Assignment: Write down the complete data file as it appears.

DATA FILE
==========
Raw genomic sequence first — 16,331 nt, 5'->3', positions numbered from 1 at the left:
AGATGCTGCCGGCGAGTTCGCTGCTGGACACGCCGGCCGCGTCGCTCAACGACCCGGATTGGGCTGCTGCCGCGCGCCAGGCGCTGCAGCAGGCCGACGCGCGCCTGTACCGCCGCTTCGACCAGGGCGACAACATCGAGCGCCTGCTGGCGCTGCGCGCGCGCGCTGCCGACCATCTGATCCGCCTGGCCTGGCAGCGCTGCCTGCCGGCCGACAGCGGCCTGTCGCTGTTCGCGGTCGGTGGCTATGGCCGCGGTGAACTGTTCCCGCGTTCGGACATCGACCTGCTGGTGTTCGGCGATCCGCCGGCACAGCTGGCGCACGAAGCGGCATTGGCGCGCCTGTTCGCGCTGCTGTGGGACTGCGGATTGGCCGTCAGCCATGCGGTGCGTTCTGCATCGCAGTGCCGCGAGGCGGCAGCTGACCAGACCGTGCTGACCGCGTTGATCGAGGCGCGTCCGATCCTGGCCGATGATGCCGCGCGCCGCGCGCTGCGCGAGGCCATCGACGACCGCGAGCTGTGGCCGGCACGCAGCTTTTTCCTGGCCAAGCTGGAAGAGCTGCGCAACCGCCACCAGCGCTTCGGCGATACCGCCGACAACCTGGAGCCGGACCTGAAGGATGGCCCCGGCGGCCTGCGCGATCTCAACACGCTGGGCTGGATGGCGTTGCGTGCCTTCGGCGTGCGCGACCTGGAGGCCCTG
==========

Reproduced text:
Raw genomic sequence first — 16,331 nt, 5'->3', positions numbered from 1 at the left:
AGATGCTGCCGGCGAGTTCGCTGCTGGACACGCCGGCCGCGTCGCTCAACGACCCGGATTGGGCTGCTGCCGCGCGCCAGGCGCTGCAGCAGGCCGACGCGCGCCTGTACCGCCGCTTCGACCAGGGCGACAACATCGAGCGCCTGCTGGCGCTGCGCGCGCGCGCTGCCGACCATCTGATCCGCCTGGCCTGGCAGCGCTGCCTGCCGGCCGACAGCGGCCTGTCGCTGTTCGCGGTCGGTGGCTATGGCCGCGGTGAACTGTTCCCGCGTTCGGACATCGACCTGCTGGTGTTCGGCGATCCGCCGGCACAGCTGGCGCACGAAGCGGCATTGGCGCGCCTGTTCGCGCTGCTGTGGGACTGCGGATTGGCCGTCAGCCATGCGGTGCGTTCTGCATCGCAGTGCCGCGAGGCGGCAGCTGACCAGACCGTGCTGACCGCGTTGATCGAGGCGCGTCCGATCCTGGCCGATGATGCCGCGCGCCGCGCGCTGCGCGAGGCCATCGACGACCGCGAGCTGTGGCCGGCACGCAGCTTTTTCCTGGCCAAGCTGGAAGAGCTGCGCAACCGCCACCAGCGCTTCGGCGATACCGCCGACAACCTGGAGCCGGACCTGAAGGATGGCCCCGGCGGCCTGCGCGATCTCAACACGCTGGGCTGGATGGCGTTGCGTGCCTTCGGCGTGCGCGACCTGGAGGCCCTG